His parents emigrated from the Virgin Islands, and Rollins says he and his wife used to travel down to Virgin Gorda yearly. His beloved spouse, Lucille, died in 2004 however, leaving a big cavity in his life. Since her death he hasn't been back. "I just haven't felt like getting out much," he says. "Maybe after a little more time, but it gets difficult at my age traveling on your own." Travel to perform is his agenda now.
Rollins especially looks forward to his May gigs in the Orient. In the late sixties, he journeyed to Japan to perform and then went on to India to study yoga and Eastern religions. He loves playing in Japan, saying the fans really appreciate the music. He sees irony, though, in a comparison between Japan and America. "In Japan people are more aware of our music. There are TV programs devoted to jazz, unlike here nowadays," he says. "U.S. fans are great, but the problem is that they are not given enough exposure to jazz in media and there is a lack of [venues]. Jazz is our classical music; not enough people are given the chance to listen to it"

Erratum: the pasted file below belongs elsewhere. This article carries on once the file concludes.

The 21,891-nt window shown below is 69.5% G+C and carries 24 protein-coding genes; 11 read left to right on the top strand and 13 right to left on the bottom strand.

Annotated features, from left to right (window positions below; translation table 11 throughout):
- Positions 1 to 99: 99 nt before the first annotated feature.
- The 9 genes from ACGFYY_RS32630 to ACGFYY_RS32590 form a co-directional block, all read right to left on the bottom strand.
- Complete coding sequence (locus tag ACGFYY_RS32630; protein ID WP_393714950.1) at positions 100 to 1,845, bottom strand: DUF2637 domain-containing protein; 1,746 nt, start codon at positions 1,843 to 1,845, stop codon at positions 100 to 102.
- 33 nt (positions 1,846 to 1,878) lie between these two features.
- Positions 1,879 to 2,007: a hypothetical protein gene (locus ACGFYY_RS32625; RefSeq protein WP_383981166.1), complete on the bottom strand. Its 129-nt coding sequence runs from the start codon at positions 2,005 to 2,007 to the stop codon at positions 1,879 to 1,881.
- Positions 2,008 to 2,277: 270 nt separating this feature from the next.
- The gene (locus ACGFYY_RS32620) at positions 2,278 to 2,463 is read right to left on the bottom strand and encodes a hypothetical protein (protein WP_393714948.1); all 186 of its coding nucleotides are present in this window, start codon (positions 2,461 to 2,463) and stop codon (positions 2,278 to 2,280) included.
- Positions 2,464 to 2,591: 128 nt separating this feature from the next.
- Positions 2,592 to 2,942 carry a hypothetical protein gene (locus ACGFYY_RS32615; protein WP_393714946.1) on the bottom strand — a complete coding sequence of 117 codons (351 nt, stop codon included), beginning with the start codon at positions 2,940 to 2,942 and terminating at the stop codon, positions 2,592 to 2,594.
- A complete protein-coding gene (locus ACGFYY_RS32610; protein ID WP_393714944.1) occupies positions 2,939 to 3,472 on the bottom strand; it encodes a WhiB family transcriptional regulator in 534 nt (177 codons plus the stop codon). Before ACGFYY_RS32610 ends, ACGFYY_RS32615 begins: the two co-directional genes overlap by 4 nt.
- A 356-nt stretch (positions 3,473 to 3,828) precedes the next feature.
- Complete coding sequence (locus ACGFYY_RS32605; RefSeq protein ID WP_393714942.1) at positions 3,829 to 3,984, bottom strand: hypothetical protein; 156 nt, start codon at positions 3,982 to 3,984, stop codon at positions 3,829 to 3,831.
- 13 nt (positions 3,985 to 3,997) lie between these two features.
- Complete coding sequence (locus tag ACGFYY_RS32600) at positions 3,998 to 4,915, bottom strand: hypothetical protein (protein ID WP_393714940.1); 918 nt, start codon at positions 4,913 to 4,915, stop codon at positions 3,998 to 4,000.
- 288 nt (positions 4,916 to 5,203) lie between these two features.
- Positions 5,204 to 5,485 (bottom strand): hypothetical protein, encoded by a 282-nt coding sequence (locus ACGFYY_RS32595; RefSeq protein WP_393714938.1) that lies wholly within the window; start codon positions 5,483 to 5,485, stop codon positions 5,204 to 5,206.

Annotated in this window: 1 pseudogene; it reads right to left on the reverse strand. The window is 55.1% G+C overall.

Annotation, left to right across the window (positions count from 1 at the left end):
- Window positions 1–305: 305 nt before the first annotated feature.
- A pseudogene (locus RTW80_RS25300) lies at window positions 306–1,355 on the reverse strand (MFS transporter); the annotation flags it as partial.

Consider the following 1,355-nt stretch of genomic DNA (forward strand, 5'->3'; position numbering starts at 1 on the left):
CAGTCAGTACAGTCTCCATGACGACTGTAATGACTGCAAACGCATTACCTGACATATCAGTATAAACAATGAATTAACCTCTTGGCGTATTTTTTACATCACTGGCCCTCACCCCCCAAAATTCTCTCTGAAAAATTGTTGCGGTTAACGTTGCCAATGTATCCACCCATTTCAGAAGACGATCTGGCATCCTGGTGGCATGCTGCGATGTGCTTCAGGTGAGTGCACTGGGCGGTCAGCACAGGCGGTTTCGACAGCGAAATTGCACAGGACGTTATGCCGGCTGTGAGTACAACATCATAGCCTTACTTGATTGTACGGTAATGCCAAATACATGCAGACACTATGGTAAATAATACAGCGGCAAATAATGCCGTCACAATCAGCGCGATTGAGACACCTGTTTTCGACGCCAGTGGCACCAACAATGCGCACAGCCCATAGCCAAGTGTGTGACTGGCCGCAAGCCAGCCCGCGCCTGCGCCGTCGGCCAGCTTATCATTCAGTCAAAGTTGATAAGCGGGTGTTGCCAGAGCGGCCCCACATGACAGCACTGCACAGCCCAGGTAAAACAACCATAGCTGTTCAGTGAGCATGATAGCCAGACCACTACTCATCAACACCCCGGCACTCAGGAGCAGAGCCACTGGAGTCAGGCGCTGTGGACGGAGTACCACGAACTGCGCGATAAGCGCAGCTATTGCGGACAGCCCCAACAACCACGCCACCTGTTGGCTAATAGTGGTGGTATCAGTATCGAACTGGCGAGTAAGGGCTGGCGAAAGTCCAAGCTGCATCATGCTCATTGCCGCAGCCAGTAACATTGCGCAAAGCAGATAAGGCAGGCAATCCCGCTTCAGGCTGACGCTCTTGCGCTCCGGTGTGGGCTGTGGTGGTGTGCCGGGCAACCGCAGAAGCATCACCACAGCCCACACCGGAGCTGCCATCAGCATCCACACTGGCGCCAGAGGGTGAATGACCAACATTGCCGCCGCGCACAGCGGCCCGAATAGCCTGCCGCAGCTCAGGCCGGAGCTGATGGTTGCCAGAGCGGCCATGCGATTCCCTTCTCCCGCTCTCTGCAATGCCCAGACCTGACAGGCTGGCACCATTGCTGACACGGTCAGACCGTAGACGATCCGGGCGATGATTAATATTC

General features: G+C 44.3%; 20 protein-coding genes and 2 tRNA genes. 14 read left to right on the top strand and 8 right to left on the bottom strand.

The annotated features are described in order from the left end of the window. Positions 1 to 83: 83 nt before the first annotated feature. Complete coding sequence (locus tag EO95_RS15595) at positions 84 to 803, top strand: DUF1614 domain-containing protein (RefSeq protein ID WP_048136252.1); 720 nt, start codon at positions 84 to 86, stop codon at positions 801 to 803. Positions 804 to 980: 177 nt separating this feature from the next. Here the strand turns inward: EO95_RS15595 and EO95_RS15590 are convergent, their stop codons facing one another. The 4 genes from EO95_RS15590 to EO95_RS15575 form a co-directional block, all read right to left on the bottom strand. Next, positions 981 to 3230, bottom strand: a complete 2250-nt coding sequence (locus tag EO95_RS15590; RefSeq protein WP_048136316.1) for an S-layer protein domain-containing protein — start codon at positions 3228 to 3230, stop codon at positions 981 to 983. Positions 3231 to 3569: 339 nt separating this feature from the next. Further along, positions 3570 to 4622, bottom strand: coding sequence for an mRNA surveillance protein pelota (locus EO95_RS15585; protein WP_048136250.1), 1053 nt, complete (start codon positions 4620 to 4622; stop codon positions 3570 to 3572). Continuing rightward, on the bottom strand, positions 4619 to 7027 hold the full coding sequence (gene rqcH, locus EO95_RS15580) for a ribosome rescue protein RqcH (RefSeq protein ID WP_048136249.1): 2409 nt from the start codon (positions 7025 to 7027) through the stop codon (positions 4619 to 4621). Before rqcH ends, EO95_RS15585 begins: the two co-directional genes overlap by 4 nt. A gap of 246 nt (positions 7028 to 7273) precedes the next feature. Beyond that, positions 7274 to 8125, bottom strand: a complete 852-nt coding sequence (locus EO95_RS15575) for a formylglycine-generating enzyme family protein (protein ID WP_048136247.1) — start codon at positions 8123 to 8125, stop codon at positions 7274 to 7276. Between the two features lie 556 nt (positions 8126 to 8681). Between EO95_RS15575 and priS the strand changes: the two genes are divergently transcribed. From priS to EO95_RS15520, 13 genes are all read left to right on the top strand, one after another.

Starting out in New York City in the late forties, with no less than Thelonious Monk taking him under his wing, Rollins has certainly paid his dues. There were a lot of clubs in town in those days, providing plenty of chances to learn the music craft. It was a hard-scrabble life, though; the pay was low and the temptation for drugs was large.
Rollins discussed the scene today in which students are increasingly studying jazz in colleges, with 120 schools offering jazz programs. He is happy to see young people getting into music but points out that it is still difficult to make a good living. Many musicians have to fall back on teaching or music-related jobs while playing in ever-fewer local clubs at night. But mostly players today don't have to deal with the problems of making it on the streets. On this, he says, "That part of it is good, not to have to suffer as musicians did when I was starting out."
Over the last few years, Rollins' career has been going well. He won his first performance Grammy in 2002 for This Is What I Do (Fantasy, 2001), and his second in 2004 for Without A Song: The 9/11Concert (Milestone). The concert and CD commemorating the World Trade Center disaster was his first live record in eighteen years.